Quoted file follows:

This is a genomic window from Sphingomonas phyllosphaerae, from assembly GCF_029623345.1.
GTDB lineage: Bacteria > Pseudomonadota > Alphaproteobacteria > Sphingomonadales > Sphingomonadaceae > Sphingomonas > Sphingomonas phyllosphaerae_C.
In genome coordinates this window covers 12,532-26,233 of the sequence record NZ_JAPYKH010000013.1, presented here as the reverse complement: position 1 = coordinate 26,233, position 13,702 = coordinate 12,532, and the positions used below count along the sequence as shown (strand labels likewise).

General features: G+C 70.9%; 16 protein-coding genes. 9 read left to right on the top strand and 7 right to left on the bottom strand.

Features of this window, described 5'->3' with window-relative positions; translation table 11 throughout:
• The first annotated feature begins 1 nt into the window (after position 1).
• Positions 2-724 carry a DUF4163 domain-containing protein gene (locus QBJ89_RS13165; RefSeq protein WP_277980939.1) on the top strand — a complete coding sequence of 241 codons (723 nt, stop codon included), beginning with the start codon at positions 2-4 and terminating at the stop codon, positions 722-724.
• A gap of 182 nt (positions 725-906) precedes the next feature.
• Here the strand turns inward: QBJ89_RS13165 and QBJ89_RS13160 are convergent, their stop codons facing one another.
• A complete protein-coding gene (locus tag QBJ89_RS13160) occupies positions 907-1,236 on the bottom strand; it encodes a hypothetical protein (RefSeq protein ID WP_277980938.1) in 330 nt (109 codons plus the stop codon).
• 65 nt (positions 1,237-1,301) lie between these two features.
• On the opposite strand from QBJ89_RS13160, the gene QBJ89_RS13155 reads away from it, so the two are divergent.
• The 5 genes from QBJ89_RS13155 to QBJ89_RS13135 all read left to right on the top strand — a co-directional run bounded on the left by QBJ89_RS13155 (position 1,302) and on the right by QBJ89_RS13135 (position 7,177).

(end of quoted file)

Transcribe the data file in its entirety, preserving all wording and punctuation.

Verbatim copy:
This is a genomic window from Sphingomonas phyllosphaerae, from assembly GCF_029623345.1.
GTDB lineage: Bacteria > Pseudomonadota > Alphaproteobacteria > Sphingomonadales > Sphingomonadaceae > Sphingomonas > Sphingomonas phyllosphaerae_C.
In genome coordinates this window covers 12,532-26,233 of the sequence record NZ_JAPYKH010000013.1, presented here as the reverse complement: position 1 = coordinate 26,233, position 13,702 = coordinate 12,532, and the positions used below count along the sequence as shown (strand labels likewise).

General features: G+C 70.9%; 16 protein-coding genes. 9 read left to right on the top strand and 7 right to left on the bottom strand.

Features of this window, described 5'->3' with window-relative positions; translation table 11 throughout:
• The first annotated feature begins 1 nt into the window (after position 1).
• Positions 2-724 carry a DUF4163 domain-containing protein gene (locus QBJ89_RS13165; RefSeq protein WP_277980939.1) on the top strand — a complete coding sequence of 241 codons (723 nt, stop codon included), beginning with the start codon at positions 2-4 and terminating at the stop codon, positions 722-724.
• A gap of 182 nt (positions 725-906) precedes the next feature.
• Here the strand turns inward: QBJ89_RS13165 and QBJ89_RS13160 are convergent, their stop codons facing one another.
• A complete protein-coding gene (locus tag QBJ89_RS13160) occupies positions 907-1,236 on the bottom strand; it encodes a hypothetical protein (RefSeq protein ID WP_277980938.1) in 330 nt (109 codons plus the stop codon).
• 65 nt (positions 1,237-1,301) lie between these two features.
• On the opposite strand from QBJ89_RS13160, the gene QBJ89_RS13155 reads away from it, so the two are divergent.
• The 5 genes from QBJ89_RS13155 to QBJ89_RS13135 all read left to right on the top strand — a co-directional run bounded on the left by QBJ89_RS13155 (position 1,302) and on the right by QBJ89_RS13135 (position 7,177).